Apart from the Bible
Homosexuals, some in various degrees of undress, marched, danced, and sang their way up New York's Fifth Avenue June 29, commemorating Gay Pride Day. The city's top politicians marched alongside drag queens, nearly nude dancers, and men wearing tight miniskirts. San Francisco had a similar march. Meanwhile, the Montana Supreme Court threw out that state's ban on homosexual sex, ruling government has no concern with the sexual activity of consenting adults. Two women with multiple sclerosis were found dead in Detroit-area motels July 2, apparently the work of assisted-suicide advocate Jack Kevorkian. Mr. Kevorkian's attorney refused definitively to link his client with the killings, but said, "There's no question about what happened here." The American Medical Association, meeting in Chicago, said the government should make it easier for intravenous drug addicts to get clean needles. Member of the AMA's House of Delegates said access to clean needles will help fight the spread of AIDS. Congress enacted a ban on federal financing of needle-exchange programs in 1988, believing such programs promote illegal drug use.
The budget tango
Legislation balancing the budget and cutting taxes handily passed the House and Senate before lawmakers adjourned for their summer break. Balanced-budget bills won 270-162 approval in the House and 73-27 in the Senate on June 25; on June 26, House members OK'd a tax-cut bill and the Senate followed suit the next day. The debate is far from over. Differing provisions in the House and Senate bills still must be reconciled and Republican leaders want the final budget and tax packages that emerge to have the blessing of the White House. That won't come easily. Despite the broad budget accord hammered out this spring, Republicans and President Clinton differ on the details. Mr. Clinton June 30 criticized the GOP tax proposals and suggested they would be vetoed if some provisions weren't changed. Congressional Republicans are also divided over a Senate tax increase of 20 cents per pack of cigarettes, approved June 27, to fund a new entitlement program providing health insurance to uninsured children; a House bill does not contain the provision. Budget issues are also contentious. Senate legislation to means-test Medicare (raising premiums for wealthier seniors) and phase in an increase in the eligibility age is not included in the House budget package. House Speaker Newt Gingrich said if the president refuses to get behind the Medicare change, Congress would likely delete it in the final plan sent to the White House.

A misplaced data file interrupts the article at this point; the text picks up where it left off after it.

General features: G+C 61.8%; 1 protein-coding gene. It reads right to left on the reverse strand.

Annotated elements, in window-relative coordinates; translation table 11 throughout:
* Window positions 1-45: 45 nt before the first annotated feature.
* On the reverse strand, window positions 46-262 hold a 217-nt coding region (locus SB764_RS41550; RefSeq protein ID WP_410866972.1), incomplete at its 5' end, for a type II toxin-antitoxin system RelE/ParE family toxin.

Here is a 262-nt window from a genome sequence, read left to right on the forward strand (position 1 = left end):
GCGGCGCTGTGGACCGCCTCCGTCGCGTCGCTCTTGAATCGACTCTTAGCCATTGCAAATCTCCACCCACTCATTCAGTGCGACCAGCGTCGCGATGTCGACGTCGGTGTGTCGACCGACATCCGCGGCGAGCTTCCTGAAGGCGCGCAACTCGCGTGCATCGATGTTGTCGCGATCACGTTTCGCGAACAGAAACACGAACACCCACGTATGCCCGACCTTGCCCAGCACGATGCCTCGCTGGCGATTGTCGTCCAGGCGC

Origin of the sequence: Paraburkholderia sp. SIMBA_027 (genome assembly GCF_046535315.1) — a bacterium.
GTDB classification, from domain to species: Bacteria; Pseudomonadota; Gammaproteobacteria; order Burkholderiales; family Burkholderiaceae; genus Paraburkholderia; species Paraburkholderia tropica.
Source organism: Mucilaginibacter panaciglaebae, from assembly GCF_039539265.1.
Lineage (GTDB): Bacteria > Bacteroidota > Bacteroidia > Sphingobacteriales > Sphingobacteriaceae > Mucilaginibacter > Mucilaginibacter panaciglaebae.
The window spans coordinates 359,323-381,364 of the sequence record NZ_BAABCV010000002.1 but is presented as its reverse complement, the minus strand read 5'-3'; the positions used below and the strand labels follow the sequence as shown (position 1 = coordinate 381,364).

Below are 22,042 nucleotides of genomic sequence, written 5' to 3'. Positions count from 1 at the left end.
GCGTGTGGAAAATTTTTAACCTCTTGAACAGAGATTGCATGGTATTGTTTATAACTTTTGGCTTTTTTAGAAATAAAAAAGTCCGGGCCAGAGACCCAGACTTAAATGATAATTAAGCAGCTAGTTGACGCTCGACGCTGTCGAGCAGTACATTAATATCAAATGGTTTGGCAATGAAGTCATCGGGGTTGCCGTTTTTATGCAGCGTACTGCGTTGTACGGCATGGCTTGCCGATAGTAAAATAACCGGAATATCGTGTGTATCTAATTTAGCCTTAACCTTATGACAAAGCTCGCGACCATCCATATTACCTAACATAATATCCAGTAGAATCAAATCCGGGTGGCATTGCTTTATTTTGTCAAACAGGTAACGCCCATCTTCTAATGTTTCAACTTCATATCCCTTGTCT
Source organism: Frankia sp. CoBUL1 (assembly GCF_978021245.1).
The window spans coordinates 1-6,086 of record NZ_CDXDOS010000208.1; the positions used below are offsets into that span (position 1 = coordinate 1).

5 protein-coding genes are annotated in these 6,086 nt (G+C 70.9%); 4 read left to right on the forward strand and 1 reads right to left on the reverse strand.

Rising Starr, falling Starr
Whitewater special prosecutor Kenneth Starr won a big victory at the Supreme Court June 23, but took it on the chin in the court of public opinion two days later. The high court refused to overturn a federal appeals court decision that the White House must turn over to Mr. Starr potentially damaging notes of conversations between Hillary Clinton and government lawyers. Meanwhile, The Washington Post reported June 25 that Mr. Starr's investigators had been questioning Arkansas state troopers about the extramarital liaisons of Mr. Clinton while he was governor. White House aides loved the story, the Post noted, because they thought it made Mr. Starr look desperate. Oddly, the story that so cheered Clinton loyalists confirmed the truthfulness of a 1993 American Spectator story detailing adulterous affairs. The Post reported that Trooper Roger Perry told the Starr investigators that he and others "took Clinton to or provided vehicles to transport him to clandestine meetings with 'seven or eight' ... women ... at times when Hillary Clinton was out of town or asleep." The Clinton legal team kept Troopergate alive by leaking a 1994 affidavit from Arkansas trooper Ronald Anderson recanting negative stories about Mr. Clinton that Mr. Anderson had confirmed for a tell-all book project. Mr. Anderson said he wrongly confirmed stories about which he had no firsthand knowledge, in hopes of cashing in. On June 26, AP reported President Clinton sought to cash in for the Democratic National Committee by dialing for dollars from the White House. "BC made 15 to 20 calls, raised 500k," White House aide David Strauss wrote in notes turned over to congressional investigators. A White House spokesman confirmed the story, but insisted the president did nothing improper in seeking donations on government property.
Not done yet